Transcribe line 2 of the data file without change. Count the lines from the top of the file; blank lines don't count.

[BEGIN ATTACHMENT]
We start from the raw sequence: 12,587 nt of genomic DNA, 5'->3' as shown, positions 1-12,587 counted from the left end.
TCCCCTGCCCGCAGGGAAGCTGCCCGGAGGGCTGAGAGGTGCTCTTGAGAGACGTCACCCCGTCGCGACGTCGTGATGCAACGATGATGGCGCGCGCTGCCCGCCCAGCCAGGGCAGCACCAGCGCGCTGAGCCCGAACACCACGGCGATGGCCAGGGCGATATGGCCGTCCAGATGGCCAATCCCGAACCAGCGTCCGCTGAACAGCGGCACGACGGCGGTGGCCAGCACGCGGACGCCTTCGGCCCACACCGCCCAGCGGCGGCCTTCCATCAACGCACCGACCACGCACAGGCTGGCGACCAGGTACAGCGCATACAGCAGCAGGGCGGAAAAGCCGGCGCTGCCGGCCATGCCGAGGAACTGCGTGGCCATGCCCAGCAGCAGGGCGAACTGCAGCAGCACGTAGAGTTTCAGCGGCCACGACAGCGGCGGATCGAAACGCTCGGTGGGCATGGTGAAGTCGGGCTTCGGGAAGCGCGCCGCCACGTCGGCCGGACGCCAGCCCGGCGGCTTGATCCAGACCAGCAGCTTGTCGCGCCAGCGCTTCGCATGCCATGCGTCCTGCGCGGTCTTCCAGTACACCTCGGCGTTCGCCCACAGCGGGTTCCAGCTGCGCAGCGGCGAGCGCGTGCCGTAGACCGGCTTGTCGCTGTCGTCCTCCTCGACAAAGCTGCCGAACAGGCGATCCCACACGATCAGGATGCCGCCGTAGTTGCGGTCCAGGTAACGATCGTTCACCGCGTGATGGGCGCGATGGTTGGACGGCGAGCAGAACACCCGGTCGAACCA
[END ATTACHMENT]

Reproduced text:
TCCCCTGCCCGCAGGGAAGCTGCCCGGAGGGCTGAGAGGTGCTCTTGAGAGACGTCACCCCGTCGCGACGTCGTGATGCAACGATGATGGCGCGCGCTGCCCGCCCAGCCAGGGCAGCACCAGCGCGCTGAGCCCGAACACCACGGCGATGGCCAGGGCGATATGGCCGTCCAGATGGCCAATCCCGAACCAGCGTCCGCTGAACAGCGGCACGACGGCGGTGGCCAGCACGCGGACGCCTTCGGCCCACACCGCCCAGCGGCGGCCTTCCATCAACGCACCGACCACGCACAGGCTGGCGACCAGGTACAGCGCATACAGCAGCAGGGCGGAAAAGCCGGCGCTGCCGGCCATGCCGAGGAACTGCGTGGCCATGCCCAGCAGCAGGGCGAACTGCAGCAGCACGTAGAGTTTCAGCGGCCACGACAGCGGCGGATCGAAACGCTCGGTGGGCATGGTGAAGTCGGGCTTCGGGAAGCGCGCCGCCACGTCGGCCGGACGCCAGCCCGGCGGCTTGATCCAGACCAGCAGCTTGTCGCGCCAGCGCTTCGCATGCCATGCGTCCTGCGCGGTCTTCCAGTACACCTCGGCGTTCGCCCACAGCGGGTTCCAGCTGCGCAGCGGCGAGCGCGTGCCGTAGACCGGCTTGTCGCTGTCGTCCTCCTCGACAAAGCTGCCGAACAGGCGATCCCACACGATCAGGATGCCGCCGTAGTTGCGGTCCAGGTAACGATCGTTCACCGCGTGATGGGCGCGATGGTTGGACGGCGAGCAGAACACCCGGTCGAACCA